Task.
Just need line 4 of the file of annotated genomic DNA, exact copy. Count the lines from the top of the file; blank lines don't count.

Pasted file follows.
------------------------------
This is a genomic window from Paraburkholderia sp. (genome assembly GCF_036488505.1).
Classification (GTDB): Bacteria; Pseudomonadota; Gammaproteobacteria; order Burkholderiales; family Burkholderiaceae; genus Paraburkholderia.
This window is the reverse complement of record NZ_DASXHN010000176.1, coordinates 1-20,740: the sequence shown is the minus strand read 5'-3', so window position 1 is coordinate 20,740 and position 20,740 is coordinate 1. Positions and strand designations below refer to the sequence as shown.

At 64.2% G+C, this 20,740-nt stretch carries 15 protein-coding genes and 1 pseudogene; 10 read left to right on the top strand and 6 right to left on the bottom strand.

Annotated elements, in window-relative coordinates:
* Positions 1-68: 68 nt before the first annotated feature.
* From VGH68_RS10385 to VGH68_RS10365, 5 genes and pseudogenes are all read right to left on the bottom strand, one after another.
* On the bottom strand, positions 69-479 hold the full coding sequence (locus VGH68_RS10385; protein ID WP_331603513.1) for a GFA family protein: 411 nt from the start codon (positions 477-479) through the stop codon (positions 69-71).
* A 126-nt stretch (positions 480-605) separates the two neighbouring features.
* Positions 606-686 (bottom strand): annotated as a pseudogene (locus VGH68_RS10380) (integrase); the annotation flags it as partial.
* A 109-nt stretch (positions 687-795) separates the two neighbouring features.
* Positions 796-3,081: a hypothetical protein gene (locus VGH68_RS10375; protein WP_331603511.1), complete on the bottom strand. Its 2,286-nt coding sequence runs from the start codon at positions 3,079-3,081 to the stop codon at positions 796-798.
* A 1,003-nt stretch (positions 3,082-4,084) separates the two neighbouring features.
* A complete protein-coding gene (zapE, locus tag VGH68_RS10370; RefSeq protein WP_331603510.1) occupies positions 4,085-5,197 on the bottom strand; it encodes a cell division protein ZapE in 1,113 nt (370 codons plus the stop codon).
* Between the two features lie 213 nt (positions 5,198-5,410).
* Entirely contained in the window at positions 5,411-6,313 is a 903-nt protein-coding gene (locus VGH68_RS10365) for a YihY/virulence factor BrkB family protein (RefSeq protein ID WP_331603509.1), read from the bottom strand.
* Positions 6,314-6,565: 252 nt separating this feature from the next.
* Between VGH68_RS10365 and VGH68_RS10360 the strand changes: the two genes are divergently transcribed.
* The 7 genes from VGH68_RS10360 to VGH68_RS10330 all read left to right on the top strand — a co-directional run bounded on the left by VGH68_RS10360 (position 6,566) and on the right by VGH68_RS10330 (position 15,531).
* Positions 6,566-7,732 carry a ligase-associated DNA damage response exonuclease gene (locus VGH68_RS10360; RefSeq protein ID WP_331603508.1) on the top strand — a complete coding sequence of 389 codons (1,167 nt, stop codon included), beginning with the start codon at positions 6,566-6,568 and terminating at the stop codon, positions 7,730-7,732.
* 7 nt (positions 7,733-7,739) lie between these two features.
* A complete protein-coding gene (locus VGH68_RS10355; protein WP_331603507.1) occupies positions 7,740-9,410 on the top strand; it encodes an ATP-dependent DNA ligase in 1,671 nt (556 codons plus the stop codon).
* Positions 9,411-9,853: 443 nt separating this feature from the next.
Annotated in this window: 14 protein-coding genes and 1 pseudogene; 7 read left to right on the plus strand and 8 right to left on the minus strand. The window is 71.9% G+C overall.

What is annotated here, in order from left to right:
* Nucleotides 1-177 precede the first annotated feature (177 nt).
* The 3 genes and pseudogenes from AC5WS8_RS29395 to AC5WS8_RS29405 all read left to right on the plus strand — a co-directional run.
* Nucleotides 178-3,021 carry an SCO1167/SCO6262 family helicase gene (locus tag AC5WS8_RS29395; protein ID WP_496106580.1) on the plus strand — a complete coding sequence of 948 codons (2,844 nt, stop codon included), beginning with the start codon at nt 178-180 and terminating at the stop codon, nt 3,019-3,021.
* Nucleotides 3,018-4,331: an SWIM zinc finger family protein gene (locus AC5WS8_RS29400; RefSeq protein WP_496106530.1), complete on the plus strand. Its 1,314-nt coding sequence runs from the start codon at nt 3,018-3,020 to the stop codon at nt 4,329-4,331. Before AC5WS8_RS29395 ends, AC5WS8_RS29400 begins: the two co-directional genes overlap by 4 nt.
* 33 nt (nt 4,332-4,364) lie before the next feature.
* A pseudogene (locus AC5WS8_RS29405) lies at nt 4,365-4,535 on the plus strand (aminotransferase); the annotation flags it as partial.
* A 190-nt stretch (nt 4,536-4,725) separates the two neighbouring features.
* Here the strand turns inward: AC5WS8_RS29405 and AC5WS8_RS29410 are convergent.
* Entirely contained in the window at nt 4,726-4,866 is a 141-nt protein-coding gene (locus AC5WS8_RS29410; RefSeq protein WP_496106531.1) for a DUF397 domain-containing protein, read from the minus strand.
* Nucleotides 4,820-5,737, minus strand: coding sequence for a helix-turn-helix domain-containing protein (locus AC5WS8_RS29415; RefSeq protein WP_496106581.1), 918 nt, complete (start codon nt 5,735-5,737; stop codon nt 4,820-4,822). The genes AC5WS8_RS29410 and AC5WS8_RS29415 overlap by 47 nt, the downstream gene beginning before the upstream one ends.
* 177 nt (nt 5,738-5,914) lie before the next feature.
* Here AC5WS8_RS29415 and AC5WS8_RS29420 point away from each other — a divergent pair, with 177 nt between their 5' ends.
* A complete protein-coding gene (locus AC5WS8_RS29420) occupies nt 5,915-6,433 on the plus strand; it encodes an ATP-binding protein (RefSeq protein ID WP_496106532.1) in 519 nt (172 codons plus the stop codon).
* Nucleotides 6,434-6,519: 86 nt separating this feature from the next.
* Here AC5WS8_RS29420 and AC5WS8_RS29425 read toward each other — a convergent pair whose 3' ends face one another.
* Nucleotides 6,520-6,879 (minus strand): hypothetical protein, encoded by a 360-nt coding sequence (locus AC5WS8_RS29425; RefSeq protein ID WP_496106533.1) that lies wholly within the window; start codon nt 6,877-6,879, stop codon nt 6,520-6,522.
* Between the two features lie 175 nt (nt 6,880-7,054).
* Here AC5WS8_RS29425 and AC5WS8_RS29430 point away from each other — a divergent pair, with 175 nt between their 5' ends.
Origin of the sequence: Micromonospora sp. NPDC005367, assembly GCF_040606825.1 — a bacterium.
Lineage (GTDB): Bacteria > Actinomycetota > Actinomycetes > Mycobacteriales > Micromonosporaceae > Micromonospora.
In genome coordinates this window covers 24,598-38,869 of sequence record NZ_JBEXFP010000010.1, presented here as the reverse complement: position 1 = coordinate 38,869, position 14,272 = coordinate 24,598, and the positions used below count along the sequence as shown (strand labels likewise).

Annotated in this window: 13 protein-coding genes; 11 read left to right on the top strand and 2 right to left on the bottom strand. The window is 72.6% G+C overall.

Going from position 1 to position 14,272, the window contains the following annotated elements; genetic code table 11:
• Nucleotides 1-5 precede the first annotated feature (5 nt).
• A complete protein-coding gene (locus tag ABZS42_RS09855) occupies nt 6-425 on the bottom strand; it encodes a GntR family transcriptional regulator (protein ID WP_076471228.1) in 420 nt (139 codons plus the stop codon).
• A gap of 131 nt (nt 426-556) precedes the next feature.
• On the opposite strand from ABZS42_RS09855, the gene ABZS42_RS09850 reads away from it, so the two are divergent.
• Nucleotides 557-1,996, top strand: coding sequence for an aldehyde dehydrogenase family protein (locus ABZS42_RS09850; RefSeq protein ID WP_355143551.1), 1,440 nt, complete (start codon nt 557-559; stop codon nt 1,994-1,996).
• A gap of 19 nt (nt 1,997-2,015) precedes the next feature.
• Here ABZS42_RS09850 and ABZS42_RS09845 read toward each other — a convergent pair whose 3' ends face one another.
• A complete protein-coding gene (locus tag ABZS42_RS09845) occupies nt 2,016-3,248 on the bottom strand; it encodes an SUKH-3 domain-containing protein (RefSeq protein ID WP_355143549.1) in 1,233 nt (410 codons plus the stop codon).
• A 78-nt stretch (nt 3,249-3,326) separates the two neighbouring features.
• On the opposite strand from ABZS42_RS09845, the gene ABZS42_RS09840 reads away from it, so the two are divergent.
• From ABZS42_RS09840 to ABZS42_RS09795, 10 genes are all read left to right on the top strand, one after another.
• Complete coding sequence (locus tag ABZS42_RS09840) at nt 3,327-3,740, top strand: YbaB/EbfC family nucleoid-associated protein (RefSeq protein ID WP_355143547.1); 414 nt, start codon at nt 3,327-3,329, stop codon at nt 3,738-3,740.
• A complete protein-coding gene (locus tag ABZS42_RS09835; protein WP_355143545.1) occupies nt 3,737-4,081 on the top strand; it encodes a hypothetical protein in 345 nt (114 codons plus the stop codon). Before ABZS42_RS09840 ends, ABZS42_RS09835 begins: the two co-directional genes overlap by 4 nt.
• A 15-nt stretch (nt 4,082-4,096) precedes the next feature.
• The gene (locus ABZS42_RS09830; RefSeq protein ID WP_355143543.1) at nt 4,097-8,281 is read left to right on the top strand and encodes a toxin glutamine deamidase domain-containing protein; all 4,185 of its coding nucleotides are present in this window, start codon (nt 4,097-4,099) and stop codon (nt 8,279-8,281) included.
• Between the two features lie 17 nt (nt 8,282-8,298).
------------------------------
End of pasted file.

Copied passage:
At 64.2% G+C, this 20,740-nt stretch carries 15 protein-coding genes and 1 pseudogene; 10 read left to right on the top strand and 6 right to left on the bottom strand.